2.6 billion-year-old ancestors of the CRISPR gene-editing tool are resurrected
An international research group has for the first time reconstructed ancestors dating back 2.6 billion years of the well-known CRISPR-Cas system, and studied their evolution over time. The results suggest that the revitalized systems not only work, but are more versatile than current versions and could have revolutionary applications. Nature Microbiology has published the results of this research, which, in the opinion of the research team, "opens up new avenues for gene editing."
The project, led by Ikerbasque research professor Rául Pérez-Jiménez of CIC nanoGUNE, involves teams from the Spanish National Research Council, the University of Alicante, the Rare Diseases Networking Biomedical Research Center (CIBERER), the Ramón y Cajal Hospital-IRYCIS and other national and international institutions.
The acronym CRISPR refers to the repeated sequences present in the DNA of bacteria and archaea (prokaryotic organisms). Among the repeats, these microorganisms harbor fragments of genetic material from viruses that infected their ancestors; that enables them to recognize a repeat infection and defend themselves by cutting the invaders' DNA using Cas proteins associated with these repeats. It is a mechanism (CRISPR-Cas system) of antiviral defense. This ability to recognize DNA sequences is the basis of their usefulness, and they act as if they were molecular scissors. Nowadays CRISPR-Cas technology enables pieces of genetic material to be cut and pasted into any cell, so that it can be used to edit DNA.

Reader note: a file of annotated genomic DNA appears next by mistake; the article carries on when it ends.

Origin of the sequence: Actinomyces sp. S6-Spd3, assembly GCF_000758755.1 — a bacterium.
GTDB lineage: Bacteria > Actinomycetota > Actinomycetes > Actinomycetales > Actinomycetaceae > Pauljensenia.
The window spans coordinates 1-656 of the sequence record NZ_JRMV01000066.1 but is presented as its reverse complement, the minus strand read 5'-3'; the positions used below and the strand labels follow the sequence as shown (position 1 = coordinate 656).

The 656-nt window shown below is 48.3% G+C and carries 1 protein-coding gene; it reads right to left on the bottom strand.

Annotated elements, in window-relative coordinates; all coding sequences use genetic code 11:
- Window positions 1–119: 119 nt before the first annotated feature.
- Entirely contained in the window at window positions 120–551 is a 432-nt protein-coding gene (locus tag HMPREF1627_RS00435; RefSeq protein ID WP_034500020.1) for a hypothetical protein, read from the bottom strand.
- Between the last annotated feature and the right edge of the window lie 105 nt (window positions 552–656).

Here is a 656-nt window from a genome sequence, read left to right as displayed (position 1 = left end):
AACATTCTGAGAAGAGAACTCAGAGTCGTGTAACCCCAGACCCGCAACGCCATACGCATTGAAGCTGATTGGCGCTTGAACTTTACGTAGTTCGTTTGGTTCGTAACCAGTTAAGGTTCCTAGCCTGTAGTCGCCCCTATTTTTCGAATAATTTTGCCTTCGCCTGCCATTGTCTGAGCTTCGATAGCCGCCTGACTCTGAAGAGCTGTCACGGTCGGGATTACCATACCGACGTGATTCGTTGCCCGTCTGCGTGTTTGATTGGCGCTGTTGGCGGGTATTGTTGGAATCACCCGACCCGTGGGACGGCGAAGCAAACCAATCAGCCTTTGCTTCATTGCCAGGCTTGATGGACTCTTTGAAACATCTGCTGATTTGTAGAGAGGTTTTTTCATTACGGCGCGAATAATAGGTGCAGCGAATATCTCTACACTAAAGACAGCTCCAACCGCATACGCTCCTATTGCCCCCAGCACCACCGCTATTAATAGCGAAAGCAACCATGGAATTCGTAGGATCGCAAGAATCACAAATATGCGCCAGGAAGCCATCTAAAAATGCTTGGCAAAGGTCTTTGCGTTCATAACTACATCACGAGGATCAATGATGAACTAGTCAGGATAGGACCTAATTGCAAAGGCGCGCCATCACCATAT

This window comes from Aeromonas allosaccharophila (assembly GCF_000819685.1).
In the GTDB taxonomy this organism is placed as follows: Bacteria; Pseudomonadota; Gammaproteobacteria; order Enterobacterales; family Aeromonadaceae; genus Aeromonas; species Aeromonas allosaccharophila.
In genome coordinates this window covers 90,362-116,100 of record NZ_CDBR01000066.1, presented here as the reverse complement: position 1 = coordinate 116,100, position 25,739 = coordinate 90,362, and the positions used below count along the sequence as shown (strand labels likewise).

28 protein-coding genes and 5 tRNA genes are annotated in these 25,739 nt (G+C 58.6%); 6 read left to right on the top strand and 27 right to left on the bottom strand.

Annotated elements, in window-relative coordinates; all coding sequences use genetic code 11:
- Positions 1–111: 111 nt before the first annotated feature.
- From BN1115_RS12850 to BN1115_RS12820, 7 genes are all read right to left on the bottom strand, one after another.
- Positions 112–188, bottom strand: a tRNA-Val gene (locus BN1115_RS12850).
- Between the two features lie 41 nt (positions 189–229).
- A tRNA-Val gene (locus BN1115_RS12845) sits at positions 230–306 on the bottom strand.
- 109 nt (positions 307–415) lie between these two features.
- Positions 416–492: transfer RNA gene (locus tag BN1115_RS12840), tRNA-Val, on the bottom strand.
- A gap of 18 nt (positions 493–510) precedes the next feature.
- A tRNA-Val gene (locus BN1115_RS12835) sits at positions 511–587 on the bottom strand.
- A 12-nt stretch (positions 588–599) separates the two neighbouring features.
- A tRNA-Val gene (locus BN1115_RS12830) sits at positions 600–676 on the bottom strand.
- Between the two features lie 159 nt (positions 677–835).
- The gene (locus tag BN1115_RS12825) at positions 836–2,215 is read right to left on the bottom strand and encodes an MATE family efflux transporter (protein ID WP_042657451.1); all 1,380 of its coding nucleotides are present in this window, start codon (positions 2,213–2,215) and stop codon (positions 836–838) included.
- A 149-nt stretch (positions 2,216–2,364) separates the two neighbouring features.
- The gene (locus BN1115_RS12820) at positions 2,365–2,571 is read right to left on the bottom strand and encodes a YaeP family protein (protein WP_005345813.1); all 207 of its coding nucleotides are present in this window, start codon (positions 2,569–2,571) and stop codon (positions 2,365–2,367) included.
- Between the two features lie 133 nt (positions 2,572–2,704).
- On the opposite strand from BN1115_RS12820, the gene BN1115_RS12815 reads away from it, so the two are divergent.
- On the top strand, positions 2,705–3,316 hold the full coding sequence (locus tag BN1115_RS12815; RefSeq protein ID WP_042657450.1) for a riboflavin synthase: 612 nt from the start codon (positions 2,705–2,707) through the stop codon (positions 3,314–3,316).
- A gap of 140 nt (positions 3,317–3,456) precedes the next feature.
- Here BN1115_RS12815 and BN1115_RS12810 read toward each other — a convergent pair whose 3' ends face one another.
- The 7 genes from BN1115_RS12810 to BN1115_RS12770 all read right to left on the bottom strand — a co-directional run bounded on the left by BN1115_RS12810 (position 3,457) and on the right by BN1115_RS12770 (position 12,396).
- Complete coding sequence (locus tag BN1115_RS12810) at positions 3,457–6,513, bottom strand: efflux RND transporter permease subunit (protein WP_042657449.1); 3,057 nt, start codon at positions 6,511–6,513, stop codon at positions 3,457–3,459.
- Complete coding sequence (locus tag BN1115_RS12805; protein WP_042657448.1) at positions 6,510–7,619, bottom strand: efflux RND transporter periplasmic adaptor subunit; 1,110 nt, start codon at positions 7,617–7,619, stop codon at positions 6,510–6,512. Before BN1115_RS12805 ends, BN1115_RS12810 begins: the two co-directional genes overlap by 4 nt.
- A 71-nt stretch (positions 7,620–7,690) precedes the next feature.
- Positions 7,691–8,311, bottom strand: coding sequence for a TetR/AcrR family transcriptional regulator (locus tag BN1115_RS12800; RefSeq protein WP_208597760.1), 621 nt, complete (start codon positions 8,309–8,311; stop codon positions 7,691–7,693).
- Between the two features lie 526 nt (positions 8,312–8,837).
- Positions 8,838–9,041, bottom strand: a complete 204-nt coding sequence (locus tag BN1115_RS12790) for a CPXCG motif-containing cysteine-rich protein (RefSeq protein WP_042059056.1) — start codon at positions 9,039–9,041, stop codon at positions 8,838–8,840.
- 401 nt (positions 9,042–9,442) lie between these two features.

Current research efforts focus on finding new versions of CRISPR-Cas systems with distinct properties in the farthest reaches of the globe. To do this, systems of different species living in extreme environments are explored, or molecular design techniques are applied to modify them. A radically different way of finding new systems is to look for them in the past, which is in fact the basis of this research.
The Nanobiotechnology group at nanoGUNE, led by Raúl Pérez-Jiménez, has spent years studying the evolution of proteins from the origin of life right up to the present day. Ancestral reconstructions of proteins and genes from extinct organisms are carried out to see what qualities they have and whether they can be used in biotechnological applications. It is a journey back in time conducted by means of biocomputing techniques. In this work, which has just been published in the journal Nature Microbiology, the evolutionary history of CRISPR-Cas systems, from ancestors dating back 2.6 billion years to the present day, has been reconstructed for the first time.
The research team carried out the computational reconstruction of the ancestral CRISPR sequences, synthesized them, and studied and confirmed their functionality. "What is surprising is that we can revitalize Cas proteins that must have existed billions of years ago and find that they already had the capacity then to operate as gene editing tools; we have now confirmed that by successfully editing genes in human cells," explained Lluís Montoliu, researcher at the National Biotechnology Center of the CSIC (CNB-CSIC) and CIBERER, and head of the team that has functionally validated these ancestral Cas proteins in human cells in culture.